The Dance of Devotion

By Kelsey Osgood, originally published by Plough.

Religious discipline confounds the modern sensibility because it upends our ideas about the value of discipline and sacrifice. To a person steeped in modern heroics, religious discipline looks solely like abstention, with none of the benefits of lifestyle discipline. It is giving up pleasurable things just to make your life less enjoyable; it is overcoming, ignoring, or dismissing your own desires solely from masochism, or because of communal expectations, which is the worst possible sin these days, to do something because someone or some group expects you to. (Contrast this with the Talmudic discussion of whether it is better to perform an action because you’re commanded to or because you want to, which rules firmly on the side of commandment: “Greater is one who is commanded to do a mitzvah and performs it than one who is not commanded to do a mitzvah and performs it.”) People often disdain the religious because they feel the religious expect them, too, to give up the things they enjoy. (Sometimes we do, but not as often as people assume.) And faith pervades every aspect of our lives, but we can’t monetize it or craft “peak experiences” out of it. There’s not going to be the satisfaction of a finish line even if it’s a sort of marathon. It is production with no product, a project with no deadline, a rock face with no summit.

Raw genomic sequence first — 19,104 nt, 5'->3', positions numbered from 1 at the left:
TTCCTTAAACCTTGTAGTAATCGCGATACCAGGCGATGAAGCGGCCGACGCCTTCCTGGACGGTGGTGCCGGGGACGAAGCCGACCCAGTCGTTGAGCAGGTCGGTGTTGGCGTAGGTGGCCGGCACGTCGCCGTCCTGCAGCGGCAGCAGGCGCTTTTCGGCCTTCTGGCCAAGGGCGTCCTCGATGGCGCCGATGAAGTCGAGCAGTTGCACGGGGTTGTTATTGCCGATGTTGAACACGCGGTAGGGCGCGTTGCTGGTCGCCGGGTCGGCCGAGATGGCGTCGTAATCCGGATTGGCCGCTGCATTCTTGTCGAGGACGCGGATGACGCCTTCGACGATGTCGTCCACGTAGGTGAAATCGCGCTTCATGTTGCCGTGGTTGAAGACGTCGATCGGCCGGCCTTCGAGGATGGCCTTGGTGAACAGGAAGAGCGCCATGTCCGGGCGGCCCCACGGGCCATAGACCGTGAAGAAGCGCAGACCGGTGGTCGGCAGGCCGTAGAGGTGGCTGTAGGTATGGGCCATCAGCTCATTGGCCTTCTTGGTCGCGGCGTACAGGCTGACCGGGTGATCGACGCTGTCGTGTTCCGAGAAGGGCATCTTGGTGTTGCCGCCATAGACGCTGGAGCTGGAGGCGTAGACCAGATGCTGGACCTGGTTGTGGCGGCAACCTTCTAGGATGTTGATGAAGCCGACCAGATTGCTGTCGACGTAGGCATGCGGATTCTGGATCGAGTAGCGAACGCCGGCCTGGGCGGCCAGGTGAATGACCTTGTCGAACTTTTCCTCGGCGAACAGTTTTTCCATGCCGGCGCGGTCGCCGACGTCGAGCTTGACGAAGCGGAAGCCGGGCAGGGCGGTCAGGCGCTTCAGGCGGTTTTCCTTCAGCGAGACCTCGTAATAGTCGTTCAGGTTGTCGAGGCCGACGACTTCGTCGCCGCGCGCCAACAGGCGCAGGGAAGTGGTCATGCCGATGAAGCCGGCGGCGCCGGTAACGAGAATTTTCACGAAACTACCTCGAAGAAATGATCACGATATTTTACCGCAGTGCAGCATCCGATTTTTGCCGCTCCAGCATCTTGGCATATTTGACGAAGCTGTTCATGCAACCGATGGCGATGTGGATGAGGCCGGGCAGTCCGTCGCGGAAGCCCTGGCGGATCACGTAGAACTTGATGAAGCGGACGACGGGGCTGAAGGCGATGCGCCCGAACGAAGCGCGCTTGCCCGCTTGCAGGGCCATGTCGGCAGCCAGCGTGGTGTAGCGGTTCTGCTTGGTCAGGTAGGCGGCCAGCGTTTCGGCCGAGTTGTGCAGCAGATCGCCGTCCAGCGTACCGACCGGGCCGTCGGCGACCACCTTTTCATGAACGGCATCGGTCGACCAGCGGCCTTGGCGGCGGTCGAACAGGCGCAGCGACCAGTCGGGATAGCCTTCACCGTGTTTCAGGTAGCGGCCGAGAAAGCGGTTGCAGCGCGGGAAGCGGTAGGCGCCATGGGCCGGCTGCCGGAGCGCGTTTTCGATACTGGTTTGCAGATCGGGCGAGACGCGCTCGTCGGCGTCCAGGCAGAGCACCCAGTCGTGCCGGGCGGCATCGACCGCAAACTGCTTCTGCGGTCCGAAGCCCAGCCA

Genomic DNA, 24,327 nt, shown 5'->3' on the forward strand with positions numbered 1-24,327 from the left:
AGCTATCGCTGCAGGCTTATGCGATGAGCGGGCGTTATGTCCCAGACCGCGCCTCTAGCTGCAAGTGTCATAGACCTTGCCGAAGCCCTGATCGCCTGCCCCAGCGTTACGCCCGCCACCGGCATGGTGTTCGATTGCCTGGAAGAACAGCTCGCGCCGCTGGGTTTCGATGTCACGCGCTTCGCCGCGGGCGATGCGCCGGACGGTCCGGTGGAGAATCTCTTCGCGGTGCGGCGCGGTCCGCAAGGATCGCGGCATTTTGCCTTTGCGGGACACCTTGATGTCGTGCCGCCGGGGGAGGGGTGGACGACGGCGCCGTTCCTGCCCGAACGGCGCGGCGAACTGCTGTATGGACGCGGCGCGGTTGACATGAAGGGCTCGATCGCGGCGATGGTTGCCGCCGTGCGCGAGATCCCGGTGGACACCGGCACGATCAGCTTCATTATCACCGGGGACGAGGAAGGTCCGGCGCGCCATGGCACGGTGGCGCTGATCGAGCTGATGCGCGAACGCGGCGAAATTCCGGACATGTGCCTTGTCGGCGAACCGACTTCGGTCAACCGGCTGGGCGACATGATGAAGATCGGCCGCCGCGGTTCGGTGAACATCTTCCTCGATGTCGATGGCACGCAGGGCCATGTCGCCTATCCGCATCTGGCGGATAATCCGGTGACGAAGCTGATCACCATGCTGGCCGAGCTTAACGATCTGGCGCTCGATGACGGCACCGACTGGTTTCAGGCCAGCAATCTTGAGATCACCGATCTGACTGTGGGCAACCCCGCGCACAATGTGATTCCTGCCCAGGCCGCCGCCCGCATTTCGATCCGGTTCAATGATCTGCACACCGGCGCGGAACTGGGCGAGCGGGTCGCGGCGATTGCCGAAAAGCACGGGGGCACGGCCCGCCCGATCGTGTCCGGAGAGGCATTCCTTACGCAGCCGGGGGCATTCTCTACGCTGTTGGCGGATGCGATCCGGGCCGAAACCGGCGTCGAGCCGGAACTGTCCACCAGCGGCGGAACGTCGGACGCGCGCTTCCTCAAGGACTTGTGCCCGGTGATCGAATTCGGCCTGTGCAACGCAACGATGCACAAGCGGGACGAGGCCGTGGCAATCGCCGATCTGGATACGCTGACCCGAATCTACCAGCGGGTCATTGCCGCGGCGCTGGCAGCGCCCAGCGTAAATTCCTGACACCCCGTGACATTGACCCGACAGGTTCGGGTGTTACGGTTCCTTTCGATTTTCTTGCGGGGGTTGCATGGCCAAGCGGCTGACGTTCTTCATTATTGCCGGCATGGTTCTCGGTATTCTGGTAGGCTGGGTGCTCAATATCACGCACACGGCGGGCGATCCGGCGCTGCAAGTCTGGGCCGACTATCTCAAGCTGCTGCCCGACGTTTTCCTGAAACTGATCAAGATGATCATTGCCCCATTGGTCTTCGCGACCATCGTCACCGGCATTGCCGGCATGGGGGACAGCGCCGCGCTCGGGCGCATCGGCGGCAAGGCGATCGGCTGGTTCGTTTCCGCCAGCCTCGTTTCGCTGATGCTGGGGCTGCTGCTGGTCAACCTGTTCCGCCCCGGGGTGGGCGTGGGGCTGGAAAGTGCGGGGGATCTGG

But what if, instead, people saw all our pesky obligatory rituals, and all the stuff that looks like deprivation for deprivation’s sake, not as a program of self-torture but as a technology by which we allow ourselves to refine a certain set of skills? What if a life of faith is itself a kind of creative pursuit, or an athletics of the soul? “It’s like a beautiful old cathedral or an old building,” a cloistered Poor Clare told the writer Abbie Reese for her book Dedicated to God: An Oral History of Cloistered Nuns. “The life is a work of art, this eight-hundred-year-old order.” This is the thesis of the Stanford anthropologist T. M. Luhrmann, who has written prolifically about religious ritual and its effects on believers. After careful observation in environs as different as synagogues for newly Orthodox Jews in California and charismatic churches in Ghana, Luhrmann posited that the behavioral structures of religions are not in place only as a means of worshiping God, but also as a way of shaping the human beings themselves, by making them more open to mystical experiences, more oriented toward gratitude, more meticulous about small, detailed actions like the kind involved in ritualistic behaviors, and better able to enter a state of pure attention (she calls this “absorption”), among other things. “In fact, when you look carefully, you can see that church is about changing people’s mental habits Sunday by Sunday so that they feel that God is more real, more relevant, and more present for them,” Luhrmann writes in How God Becomes Real: Kindling the Presence of Invisible Others.